Debut Story Shares Inspiring Tale Of Baseball's Impact On Small Iowa Town
Style Magazine Newswire | 1/8/2018, 1:06 p.m.
Minneapolis, MN, January 8, 2018 ― In the fictional village of Cottage Park, Iowa, time is best measured not by the hands of a clock but by the innings in a baseball game. In this quiet, northwestern Iowa community where businesses are shuttered and economic stability is scarce, two institutions flourish: the Holy Trinity Church – as spectacular as any Roman cathedral – and the local, dusty baseball diamond.
Set within a single baseball season in 1974, Tommy Murray's debut novel, Fathers, Sons, and the Holy Ghosts of Baseball, follows 14-year-old T.J., along with a band of misbehaving teens and three cantankerous old coaches, as the high school baseball team makes a concerted push for the championship – a summit never yet reached by the team from Holy Trinity High School.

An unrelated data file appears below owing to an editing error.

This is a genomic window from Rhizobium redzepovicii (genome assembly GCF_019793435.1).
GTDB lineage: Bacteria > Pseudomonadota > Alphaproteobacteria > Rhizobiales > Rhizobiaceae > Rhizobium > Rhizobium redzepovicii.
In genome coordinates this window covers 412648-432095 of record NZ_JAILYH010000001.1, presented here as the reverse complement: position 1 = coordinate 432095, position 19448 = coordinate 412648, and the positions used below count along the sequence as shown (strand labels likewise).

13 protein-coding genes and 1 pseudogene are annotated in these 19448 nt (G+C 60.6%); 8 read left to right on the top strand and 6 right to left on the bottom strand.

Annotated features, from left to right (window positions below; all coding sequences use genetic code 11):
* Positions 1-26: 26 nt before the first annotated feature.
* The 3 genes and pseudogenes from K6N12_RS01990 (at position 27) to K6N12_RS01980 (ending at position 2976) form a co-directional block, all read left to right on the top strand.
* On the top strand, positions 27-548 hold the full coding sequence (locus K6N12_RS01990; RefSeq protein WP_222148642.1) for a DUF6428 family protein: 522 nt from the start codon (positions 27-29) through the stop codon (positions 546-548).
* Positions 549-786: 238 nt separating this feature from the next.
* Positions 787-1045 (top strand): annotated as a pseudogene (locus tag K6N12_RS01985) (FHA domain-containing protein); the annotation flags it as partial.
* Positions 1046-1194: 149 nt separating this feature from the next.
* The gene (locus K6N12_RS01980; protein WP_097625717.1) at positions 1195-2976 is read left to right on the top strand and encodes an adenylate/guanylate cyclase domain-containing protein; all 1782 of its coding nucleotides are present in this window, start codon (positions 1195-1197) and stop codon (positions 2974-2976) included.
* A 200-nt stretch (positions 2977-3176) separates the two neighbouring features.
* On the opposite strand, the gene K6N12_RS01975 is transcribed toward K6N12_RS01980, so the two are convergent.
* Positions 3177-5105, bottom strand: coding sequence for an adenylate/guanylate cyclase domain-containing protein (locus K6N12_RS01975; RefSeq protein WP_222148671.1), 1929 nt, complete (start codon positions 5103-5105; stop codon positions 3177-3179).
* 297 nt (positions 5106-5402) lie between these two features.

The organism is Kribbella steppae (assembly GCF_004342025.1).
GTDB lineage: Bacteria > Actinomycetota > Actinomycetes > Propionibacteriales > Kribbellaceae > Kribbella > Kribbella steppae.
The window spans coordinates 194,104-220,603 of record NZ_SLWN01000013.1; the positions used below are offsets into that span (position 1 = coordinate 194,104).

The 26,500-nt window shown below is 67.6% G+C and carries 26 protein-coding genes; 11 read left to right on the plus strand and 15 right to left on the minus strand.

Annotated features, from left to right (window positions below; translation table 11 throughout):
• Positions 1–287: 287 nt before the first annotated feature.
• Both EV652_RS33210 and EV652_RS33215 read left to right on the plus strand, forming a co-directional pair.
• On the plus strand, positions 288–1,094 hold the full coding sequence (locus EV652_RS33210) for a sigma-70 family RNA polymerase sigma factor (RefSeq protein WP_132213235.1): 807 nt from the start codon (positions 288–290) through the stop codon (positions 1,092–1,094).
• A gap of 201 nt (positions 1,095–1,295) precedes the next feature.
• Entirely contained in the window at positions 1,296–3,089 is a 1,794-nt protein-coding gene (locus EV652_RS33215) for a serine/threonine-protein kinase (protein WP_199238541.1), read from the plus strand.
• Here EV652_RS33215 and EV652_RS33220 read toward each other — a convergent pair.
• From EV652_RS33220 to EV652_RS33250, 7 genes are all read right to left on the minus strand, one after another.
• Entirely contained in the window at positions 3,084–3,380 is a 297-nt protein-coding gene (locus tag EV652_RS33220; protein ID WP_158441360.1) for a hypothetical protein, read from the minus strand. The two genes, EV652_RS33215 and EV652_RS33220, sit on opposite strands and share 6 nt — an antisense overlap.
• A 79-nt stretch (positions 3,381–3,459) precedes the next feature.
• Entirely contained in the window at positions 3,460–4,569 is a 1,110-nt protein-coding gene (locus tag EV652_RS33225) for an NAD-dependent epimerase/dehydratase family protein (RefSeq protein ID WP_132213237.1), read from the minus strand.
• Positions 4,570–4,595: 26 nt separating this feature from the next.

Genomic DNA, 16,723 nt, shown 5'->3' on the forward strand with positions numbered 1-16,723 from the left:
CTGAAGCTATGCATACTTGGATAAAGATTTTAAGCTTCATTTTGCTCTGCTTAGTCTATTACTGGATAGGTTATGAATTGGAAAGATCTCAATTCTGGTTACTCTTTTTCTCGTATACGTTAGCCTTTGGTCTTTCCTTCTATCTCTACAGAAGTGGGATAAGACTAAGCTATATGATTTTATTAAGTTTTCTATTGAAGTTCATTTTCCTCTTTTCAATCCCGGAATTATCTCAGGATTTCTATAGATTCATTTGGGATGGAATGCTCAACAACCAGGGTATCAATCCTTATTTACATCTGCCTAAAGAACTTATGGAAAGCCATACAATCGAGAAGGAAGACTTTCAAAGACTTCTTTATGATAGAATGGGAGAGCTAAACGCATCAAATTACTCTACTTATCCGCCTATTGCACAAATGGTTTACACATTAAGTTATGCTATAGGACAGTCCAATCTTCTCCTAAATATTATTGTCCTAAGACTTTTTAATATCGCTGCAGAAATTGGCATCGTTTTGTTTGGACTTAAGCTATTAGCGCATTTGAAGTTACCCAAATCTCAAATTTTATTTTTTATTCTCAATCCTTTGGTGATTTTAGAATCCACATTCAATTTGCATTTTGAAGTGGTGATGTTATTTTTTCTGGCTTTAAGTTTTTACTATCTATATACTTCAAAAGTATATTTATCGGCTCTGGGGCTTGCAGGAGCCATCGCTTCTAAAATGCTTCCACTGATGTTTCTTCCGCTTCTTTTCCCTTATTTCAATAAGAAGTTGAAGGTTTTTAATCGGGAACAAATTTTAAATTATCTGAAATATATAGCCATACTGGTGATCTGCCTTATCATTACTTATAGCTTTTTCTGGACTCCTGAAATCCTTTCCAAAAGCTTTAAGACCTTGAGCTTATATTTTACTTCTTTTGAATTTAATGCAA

For the coaches, the elusive championship looms large as they enter their final baseball season before retirement. For the players, the road to the finals is a confirmation by fire – a rite of passage they must navigate before facing the realities of adulthood.
Along this entertaining, coming-of-age journey, young and old alike ultimately learn that you must sacrifice before you can gain and sometimes lose before you can win.
Author Tommy Murray is a retired teacher from the Minneapolis Public Schools. He is also the author of the forthcoming novel, The Empty Set. Murray is married to Mary Ann, and they reside in Shoreview, Minnesota. In Fathers, Sons, and the Holy Ghosts of Baseball, Murray pays homage to his uncle, who led his high school team to its first state championship back in 1943. His uncle went on to enlist in the army and lost his life when his tank unit was ambushed in the Philippines in 1945.
In Murray's world, where his father, uncles and grandfathers shared their legacies of devotion to church, patriotism and baseball, baseball is life and death. It's much more than a sport. Baseball is a religion.